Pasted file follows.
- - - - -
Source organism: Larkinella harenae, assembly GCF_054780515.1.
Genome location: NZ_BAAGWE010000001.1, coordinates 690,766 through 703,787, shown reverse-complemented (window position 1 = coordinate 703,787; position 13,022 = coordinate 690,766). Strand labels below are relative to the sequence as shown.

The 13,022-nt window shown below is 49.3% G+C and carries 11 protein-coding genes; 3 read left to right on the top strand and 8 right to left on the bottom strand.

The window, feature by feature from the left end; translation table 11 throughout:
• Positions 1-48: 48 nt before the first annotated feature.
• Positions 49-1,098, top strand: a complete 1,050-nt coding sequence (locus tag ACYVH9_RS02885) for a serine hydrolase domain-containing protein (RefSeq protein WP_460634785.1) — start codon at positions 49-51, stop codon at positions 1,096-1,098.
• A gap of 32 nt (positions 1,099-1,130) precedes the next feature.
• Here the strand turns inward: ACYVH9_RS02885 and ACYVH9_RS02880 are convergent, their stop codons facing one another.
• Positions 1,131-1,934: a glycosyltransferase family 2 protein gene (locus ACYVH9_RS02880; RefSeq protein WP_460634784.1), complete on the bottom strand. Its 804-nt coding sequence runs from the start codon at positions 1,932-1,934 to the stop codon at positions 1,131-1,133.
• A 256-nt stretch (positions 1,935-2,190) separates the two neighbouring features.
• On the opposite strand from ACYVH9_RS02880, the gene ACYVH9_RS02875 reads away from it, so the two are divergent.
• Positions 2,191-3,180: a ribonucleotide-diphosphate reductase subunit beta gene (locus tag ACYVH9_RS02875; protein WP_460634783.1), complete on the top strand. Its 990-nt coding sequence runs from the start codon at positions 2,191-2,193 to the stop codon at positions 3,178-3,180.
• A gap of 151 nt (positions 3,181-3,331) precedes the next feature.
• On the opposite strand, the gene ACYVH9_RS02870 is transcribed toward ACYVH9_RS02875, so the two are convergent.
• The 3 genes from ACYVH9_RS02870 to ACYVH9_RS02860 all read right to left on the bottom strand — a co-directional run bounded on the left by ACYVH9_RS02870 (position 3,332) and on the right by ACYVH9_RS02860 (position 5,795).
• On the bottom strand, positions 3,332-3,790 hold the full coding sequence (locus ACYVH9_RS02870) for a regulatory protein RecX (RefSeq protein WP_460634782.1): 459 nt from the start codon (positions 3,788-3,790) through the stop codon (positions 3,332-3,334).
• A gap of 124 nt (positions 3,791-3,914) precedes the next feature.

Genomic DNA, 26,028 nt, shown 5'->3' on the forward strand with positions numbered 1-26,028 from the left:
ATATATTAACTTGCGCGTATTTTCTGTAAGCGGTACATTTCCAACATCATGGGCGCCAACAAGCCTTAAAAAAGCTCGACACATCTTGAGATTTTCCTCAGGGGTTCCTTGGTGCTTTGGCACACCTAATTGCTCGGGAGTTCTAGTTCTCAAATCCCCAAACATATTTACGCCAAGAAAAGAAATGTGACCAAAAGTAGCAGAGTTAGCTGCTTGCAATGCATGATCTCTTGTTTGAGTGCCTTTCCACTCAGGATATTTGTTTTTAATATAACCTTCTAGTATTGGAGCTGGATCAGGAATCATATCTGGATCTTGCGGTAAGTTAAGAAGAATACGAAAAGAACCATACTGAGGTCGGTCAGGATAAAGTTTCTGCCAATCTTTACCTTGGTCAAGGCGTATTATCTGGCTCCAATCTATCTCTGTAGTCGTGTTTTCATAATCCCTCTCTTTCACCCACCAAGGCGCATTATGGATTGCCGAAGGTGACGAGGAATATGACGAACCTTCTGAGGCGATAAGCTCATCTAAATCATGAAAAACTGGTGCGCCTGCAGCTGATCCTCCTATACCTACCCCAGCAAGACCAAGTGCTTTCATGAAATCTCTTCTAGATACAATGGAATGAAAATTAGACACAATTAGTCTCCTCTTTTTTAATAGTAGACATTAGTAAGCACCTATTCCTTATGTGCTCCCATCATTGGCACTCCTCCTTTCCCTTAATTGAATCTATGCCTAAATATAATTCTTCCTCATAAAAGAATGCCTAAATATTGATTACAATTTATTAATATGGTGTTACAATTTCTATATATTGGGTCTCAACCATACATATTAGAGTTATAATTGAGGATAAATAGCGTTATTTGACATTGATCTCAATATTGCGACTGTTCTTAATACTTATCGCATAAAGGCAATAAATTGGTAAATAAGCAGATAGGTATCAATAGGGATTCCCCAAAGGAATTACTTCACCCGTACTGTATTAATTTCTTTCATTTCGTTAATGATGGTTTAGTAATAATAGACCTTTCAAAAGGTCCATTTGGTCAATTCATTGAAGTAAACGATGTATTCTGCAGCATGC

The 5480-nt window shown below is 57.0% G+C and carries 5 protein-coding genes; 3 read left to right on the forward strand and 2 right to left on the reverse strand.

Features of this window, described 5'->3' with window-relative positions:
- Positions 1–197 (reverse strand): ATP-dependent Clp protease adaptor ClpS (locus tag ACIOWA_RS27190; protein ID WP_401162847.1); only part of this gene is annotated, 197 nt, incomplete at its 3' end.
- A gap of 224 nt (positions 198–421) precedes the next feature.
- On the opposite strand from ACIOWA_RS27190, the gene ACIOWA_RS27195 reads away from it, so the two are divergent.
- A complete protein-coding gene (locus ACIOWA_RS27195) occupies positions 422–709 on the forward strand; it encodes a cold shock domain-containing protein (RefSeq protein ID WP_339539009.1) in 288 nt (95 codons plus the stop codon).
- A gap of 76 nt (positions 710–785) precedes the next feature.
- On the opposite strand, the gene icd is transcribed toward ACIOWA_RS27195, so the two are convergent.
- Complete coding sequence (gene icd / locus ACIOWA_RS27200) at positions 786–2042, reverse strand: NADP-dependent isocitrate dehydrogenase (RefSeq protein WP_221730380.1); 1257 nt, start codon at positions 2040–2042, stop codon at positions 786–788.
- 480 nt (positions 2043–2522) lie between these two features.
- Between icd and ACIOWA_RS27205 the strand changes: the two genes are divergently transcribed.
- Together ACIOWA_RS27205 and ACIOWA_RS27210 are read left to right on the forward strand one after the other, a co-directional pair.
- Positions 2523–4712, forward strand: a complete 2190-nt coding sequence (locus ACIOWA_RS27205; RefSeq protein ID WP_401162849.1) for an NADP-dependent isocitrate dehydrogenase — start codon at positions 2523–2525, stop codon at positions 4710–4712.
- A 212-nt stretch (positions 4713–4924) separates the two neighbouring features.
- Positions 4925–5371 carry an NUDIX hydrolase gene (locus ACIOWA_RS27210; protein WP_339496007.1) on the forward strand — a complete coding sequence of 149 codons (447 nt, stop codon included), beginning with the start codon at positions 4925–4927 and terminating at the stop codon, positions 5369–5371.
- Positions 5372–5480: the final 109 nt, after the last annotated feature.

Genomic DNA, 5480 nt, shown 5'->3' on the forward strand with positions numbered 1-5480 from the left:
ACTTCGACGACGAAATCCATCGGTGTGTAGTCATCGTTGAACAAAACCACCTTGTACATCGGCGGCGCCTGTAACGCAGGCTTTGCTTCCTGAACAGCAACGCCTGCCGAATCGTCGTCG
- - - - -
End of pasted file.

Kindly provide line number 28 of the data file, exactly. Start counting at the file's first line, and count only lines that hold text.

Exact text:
- Complete coding sequence (gene icd / locus ACIOWA_RS27200) at positions 786–2042, reverse strand: NADP-dependent isocitrate dehydrogenase (RefSeq protein WP_221730380.1); 1257 nt, start codon at positions 2040–2042, stop codon at positions 786–788.